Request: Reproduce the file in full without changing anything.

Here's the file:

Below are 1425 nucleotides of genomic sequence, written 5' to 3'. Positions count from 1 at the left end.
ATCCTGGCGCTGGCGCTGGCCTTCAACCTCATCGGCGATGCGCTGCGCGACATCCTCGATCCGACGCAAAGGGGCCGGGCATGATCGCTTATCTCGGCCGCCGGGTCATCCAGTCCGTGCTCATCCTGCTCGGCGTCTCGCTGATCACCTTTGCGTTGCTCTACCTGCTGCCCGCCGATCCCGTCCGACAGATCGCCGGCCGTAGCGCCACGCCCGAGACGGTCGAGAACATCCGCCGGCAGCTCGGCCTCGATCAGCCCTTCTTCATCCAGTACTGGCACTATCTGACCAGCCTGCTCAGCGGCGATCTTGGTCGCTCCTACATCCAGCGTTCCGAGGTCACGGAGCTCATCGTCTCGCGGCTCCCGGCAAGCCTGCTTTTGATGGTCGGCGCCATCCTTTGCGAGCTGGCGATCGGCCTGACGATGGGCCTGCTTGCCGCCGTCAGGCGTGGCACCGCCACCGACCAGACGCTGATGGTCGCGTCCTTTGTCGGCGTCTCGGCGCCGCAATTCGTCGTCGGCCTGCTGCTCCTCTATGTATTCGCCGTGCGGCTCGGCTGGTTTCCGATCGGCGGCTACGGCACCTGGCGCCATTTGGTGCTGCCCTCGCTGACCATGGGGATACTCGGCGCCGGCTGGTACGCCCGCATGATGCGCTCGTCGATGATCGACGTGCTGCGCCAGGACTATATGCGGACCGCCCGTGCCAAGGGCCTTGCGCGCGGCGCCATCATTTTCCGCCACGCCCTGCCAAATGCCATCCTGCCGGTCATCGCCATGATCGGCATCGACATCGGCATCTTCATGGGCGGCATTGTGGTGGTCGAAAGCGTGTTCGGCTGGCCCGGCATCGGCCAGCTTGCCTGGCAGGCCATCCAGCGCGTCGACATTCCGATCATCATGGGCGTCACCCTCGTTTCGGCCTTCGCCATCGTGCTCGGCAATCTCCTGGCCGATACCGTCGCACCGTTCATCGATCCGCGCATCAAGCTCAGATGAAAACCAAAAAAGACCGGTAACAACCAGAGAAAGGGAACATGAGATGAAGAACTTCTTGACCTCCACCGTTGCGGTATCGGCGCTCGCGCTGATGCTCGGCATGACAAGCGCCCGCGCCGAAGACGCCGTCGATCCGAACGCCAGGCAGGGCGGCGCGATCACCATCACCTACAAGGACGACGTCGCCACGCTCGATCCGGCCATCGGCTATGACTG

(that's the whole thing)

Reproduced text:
Below are 1425 nucleotides of genomic sequence, written 5' to 3'. Positions count from 1 at the left end.
ATCCTGGCGCTGGCGCTGGCCTTCAACCTCATCGGCGATGCGCTGCGCGACATCCTCGATCCGACGCAAAGGGGCCGGGCATGATCGCTTATCTCGGCCGCCGGGTCATCCAGTCCGTGCTCATCCTGCTCGGCGTCTCGCTGATCACCTTTGCGTTGCTCTACCTGCTGCCCGCCGATCCCGTCCGACAGATCGCCGGCCGTAGCGCCACGCCCGAGACGGTCGAGAACATCCGCCGGCAGCTCGGCCTCGATCAGCCCTTCTTCATCCAGTACTGGCACTATCTGACCAGCCTGCTCAGCGGCGATCTTGGTCGCTCCTACATCCAGCGTTCCGAGGTCACGGAGCTCATCGTCTCGCGGCTCCCGGCAAGCCTGCTTTTGATGGTCGGCGCCATCCTTTGCGAGCTGGCGATCGGCCTGACGATGGGCCTGCTTGCCGCCGTCAGGCGTGGCACCGCCACCGACCAGACGCTGATGGTCGCGTCCTTTGTCGGCGTCTCGGCGCCGCAATTCGTCGTCGGCCTGCTGCTCCTCTATGTATTCGCCGTGCGGCTCGGCTGGTTTCCGATCGGCGGCTACGGCACCTGGCGCCATTTGGTGCTGCCCTCGCTGACCATGGGGATACTCGGCGCCGGCTGGTACGCCCGCATGATGCGCTCGTCGATGATCGACGTGCTGCGCCAGGACTATATGCGGACCGCCCGTGCCAAGGGCCTTGCGCGCGGCGCCATCATTTTCCGCCACGCCCTGCCAAATGCCATCCTGCCGGTCATCGCCATGATCGGCATCGACATCGGCATCTTCATGGGCGGCATTGTGGTGGTCGAAAGCGTGTTCGGCTGGCCCGGCATCGGCCAGCTTGCCTGGCAGGCCATCCAGCGCGTCGACATTCCGATCATCATGGGCGTCACCCTCGTTTCGGCCTTCGCCATCGTGCTCGGCAATCTCCTGGCCGATACCGTCGCACCGTTCATCGATCCGCGCATCAAGCTCAGATGAAAACCAAAAAAGACCGGTAACAACCAGAGAAAGGGAACATGAGATGAAGAACTTCTTGACCTCCACCGTTGCGGTATCGGCGCTCGCGCTGATGCTCGGCATGACAAGCGCCCGCGCCGAAGACGCCGTCGATCCGAACGCCAGGCAGGGCGGCGCGATCACCATCACCTACAAGGACGACGTCGCCACGCTCGATCCGGCCATCGGCTATGACTG